n. distilled from wine or fermented fruit juice


Brandy (from brandywine, derived from Dutch brandewijn, "gebrande wijn" "burned wine") is a spirit produced by distilling wine. Brandy generally contains 35–60% alcohol by volume (70–120 US proof) and is typically taken as an after-dinner drink. Some brandies are aged in wooden casks, some are coloured with caramel colouring to imitate the effect of aging, and some brandies are produced using a combination of both aging and colouring.

In broader sense, the term "brandy" also denotes liquors obtained from distillation of pomace ( pomace brandy) or mash or wine of any other fruit ( fruit brandy). These products are also named eaux-de-vie.

Varieties of wine brandy can be found across the winemaking world. Among the most renowned are Cognac and Armagnac from Southwestern France.

Brandy (album)

Brandy is the self-titled debut album by American R&B singer Brandy. It was released by Atlantic Records on September 27, 1994 in North America, December 5 in the United Kingdom and on several dates in Europe and Oceania, starting on February 3, 1995. The album contains a range of contemporary genres, and the songs are a mix of soft hip hop soul, pop and contemporary mid–1990s R&B. They were chiefly produced by Keith Crouch who would contribute all four single releases from the album. Aside from Crouch, Norwood worked with a range of other writers and producers, including R&B group Somethin' for the People, Arvel McClinton, and Damon Thomas and young Robin Thicke.

Upon release, Brandy received generally positive reviews from music critics, who complimented Norwood's appearance, as well as the album's timeless appeal. It became a commercial success as well. While initial sales were slow, the album reached the top 20 of the US Billboard 200 was certified four-times platinum by the Recording Industry Association of America (RIAA), selling over two million copies in the United States. It experienced similar success in Australia and Canada, where it was platinum and gold respectively. Worldwide, the album has sold over six million copies.

Four singles were released from the album, two of which became number-one hits on the Billboard Hot R&B Singles. " I Wanna Be Down" was chosen as the album's lead single, reaching the top ten in the United States and the top 20 in Australia and New Zealand. The song was critically lauded, and was regarded as a standout track on Brandy. The album's second single, " Baby" was also well received and charted even higher. With the following two singles, " Best Friend" and " Brokenhearted" also reaching the top ten in the US, Norwood established herself as one of the most successful of the new breed of urban R&B female vocalists to emerge during the mid-to late 1990s. It also garnered Norwood two Grammy Award nominations for Best New Artist and one for the album's second single, " Baby" for Best Female R&B Vocal Performance at the 38th Grammy Awards in 1996.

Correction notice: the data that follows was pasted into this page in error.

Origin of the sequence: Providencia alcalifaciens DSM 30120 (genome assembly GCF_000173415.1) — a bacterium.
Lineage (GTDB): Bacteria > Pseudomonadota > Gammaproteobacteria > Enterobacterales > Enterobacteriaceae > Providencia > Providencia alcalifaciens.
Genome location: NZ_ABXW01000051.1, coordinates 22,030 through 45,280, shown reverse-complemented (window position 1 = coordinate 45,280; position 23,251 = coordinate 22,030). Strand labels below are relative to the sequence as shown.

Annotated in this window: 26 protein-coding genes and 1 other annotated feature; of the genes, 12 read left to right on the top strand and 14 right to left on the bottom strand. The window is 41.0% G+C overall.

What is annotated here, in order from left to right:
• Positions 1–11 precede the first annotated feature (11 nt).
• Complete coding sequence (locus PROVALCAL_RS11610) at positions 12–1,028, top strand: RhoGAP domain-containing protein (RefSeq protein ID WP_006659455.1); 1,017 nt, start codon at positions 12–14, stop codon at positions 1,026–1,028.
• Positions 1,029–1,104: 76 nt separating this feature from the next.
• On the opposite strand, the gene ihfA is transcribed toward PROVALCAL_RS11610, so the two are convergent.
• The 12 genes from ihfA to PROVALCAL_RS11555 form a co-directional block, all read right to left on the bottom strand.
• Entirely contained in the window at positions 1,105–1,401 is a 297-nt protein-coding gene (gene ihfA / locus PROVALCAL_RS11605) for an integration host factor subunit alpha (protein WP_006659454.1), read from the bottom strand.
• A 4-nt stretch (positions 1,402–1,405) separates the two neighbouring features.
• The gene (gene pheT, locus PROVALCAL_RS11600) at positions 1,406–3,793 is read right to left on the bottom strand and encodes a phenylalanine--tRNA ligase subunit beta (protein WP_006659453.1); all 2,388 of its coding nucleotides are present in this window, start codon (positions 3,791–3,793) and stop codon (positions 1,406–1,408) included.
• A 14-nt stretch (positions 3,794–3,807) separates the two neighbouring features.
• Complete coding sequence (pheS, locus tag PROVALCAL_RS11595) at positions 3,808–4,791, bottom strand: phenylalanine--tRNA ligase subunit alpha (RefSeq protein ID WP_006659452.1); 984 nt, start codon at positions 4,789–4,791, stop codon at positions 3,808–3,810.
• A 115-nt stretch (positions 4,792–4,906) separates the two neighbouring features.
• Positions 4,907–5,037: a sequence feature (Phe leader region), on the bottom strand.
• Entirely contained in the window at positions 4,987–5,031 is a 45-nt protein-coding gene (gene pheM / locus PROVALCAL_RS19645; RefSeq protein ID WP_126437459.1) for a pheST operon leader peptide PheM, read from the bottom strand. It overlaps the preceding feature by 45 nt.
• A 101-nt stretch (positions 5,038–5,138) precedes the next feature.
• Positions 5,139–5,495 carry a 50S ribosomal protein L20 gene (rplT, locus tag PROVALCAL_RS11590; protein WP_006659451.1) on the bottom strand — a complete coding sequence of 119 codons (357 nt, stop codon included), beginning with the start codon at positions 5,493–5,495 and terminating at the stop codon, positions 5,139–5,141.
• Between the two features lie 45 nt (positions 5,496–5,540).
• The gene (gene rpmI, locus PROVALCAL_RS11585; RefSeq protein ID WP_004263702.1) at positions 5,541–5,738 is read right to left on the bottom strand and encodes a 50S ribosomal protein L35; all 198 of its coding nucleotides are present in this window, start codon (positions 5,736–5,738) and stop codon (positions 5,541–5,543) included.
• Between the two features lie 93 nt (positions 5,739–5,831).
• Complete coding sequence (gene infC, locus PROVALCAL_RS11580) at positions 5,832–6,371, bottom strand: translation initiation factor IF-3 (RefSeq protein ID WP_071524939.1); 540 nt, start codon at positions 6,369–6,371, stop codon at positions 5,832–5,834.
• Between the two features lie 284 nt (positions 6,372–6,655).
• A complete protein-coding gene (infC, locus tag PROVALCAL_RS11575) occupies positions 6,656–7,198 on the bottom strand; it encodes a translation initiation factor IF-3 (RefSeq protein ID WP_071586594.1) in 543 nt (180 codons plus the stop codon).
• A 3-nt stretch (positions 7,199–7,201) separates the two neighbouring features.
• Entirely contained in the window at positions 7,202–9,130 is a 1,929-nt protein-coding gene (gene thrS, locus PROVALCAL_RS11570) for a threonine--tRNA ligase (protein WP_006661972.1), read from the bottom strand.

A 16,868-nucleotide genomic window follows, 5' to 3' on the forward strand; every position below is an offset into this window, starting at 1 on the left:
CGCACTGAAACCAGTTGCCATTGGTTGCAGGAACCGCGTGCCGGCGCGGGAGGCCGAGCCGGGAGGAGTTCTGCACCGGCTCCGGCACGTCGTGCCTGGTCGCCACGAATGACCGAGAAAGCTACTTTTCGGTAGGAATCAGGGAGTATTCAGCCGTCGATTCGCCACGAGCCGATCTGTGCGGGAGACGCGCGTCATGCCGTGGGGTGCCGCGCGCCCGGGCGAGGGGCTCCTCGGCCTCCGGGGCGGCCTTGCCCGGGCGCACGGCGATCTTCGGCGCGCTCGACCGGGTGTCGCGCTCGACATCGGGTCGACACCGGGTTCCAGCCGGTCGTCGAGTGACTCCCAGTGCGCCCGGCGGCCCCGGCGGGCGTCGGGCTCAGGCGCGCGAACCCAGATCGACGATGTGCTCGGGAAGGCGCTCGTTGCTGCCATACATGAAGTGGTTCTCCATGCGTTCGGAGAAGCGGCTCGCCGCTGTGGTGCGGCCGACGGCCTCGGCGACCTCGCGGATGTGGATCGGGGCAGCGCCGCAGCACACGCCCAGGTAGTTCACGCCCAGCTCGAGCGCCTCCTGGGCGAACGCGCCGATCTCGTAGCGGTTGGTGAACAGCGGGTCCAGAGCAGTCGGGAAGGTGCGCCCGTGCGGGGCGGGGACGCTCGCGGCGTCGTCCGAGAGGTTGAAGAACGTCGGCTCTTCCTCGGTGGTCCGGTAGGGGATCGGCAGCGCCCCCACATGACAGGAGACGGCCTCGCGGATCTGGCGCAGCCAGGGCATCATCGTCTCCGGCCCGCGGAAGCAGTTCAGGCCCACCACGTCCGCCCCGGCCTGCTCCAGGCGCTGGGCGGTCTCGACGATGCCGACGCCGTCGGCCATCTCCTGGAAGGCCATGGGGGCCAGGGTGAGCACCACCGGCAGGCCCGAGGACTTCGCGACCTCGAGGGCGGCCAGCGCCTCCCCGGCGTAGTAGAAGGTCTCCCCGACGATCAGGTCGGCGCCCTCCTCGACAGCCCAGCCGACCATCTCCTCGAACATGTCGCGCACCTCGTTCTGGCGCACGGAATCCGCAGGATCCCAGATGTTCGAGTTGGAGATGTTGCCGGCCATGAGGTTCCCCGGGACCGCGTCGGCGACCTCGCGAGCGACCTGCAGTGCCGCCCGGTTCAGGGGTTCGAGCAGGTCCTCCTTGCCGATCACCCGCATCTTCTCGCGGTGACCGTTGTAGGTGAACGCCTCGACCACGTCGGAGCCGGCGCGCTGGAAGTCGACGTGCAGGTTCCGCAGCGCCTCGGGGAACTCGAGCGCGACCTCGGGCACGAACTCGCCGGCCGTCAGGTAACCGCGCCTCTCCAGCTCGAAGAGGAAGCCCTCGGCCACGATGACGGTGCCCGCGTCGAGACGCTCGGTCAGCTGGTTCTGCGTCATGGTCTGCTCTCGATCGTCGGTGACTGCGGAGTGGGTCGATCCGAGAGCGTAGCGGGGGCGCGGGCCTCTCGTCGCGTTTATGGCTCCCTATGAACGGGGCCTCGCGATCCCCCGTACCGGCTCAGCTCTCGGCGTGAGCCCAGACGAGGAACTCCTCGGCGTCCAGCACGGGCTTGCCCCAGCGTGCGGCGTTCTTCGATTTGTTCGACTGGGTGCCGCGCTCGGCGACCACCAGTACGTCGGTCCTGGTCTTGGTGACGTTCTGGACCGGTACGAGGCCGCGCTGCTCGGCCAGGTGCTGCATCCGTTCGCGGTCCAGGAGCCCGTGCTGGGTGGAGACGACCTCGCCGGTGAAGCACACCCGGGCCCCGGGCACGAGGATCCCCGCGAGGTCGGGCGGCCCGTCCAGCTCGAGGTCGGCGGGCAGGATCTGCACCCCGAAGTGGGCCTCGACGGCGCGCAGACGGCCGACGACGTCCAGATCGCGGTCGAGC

Brandy (disambiguation)

Brandy is an alcoholic beverage made by wine distillation. Related drinks include

  • Pomace brandy
  • Fruit brandy

Brandy may also refer to:

  • Brandy (given name), a given female name
Brandy (You're a Fine Girl)

"Brandy (You're a Fine Girl)" is a 1972 pop song written and composed by Elliot Lurie and recorded by Lurie's band, Looking Glass, on their debut album Looking Glass. The single reached number one on both the Billboard Hot 100 and Cash Box Top 100 charts, remaining in the top position for one week. Billboard ranked it as the 12th biggest song of 1972. Horns and strings were arranged by Larry Fallon.

Brandy (given name)

Brandy is a feminine given name. It is possible that the name is derived from the Dutch language brandewijn, meaning " brandy wine", or "brandewine"; however, it is more likely a feminine form of Brandon.

Usage examples of "brandy".

Ulrich, in turn, recovered his senses, but as he felt faint with terror, he went and got a bottle of brandy out of the sideboard, and he drank off several glasses, one after anther, at a gulp.

The brandy came, and Mister Gosling, with a reproachful look at Barnacle, poured it over his bleeding arm.

In the Santa Barbara hacienda, Brandy and me found Benzedrine and Dexedrine and old Quaaludes and Soma and some Dialose capsules that turned out to be a fecal softener.

The stopper popped open with a soft plop and Brett sniffed the brandy appreciatively before he poured a hefty draught into a silver cup.

Ohara popped them onto his face and then rapidly poured a prairie oyster, a bromo and a cup of black coffee laced with brandy into him.

Tahiti Benoit poured herself an Alphard brandy, then sat back in her chair and examined the holograph of the two enormous tusks that hung, suspended in space and time, above her computer.

He opened it and found Malar Enares standing there, holding a tray upon which rested a bottle of brandy and two crystal goblets.

Lord get me two bottles of brandy, a long knife, a curved marlinspike, and a ball of spun yarn.

They lunched at the Glenmoriston Hotel, talking happily about a variety of subjects while they ate smoked salmon flan, steak and kidney pie, and followed these with pears stuffed with marrons glacis and covered with a brandy flavoured cream.

When white-trash high school girls are going on a date in the Metaverse, they invariably run down to the computer-games section of the local Wal-Mart and buy a copy of Brandy.

Prettiman still bearing the brandy, Milord bore the girl up the stairway and along the corridor to a small room at the back of the house.

Brandy would be there, of course, and he determined that he must speak to her, if for naught else to assure himself that she was not mortified by her behavior.

In the rear seats of the gefcar, Moryn and Olane relaxed, drank brandy, watched the mountains and moors of Cumberland flash by, looked ahead towards Scotland, impatient to reach the Southern Uplands the beginning of regressive country.

They are drinking Victory Punch, compounded of paregoric, Spanish Fly, heavy black rum, Napoleon brandy and canned heat.

Maigret had noticed on coming in was the table in the center of the room, on which stood an electric percolator, a cup with a little coffee left in it, a sugar bowl, and a bottle of brandy.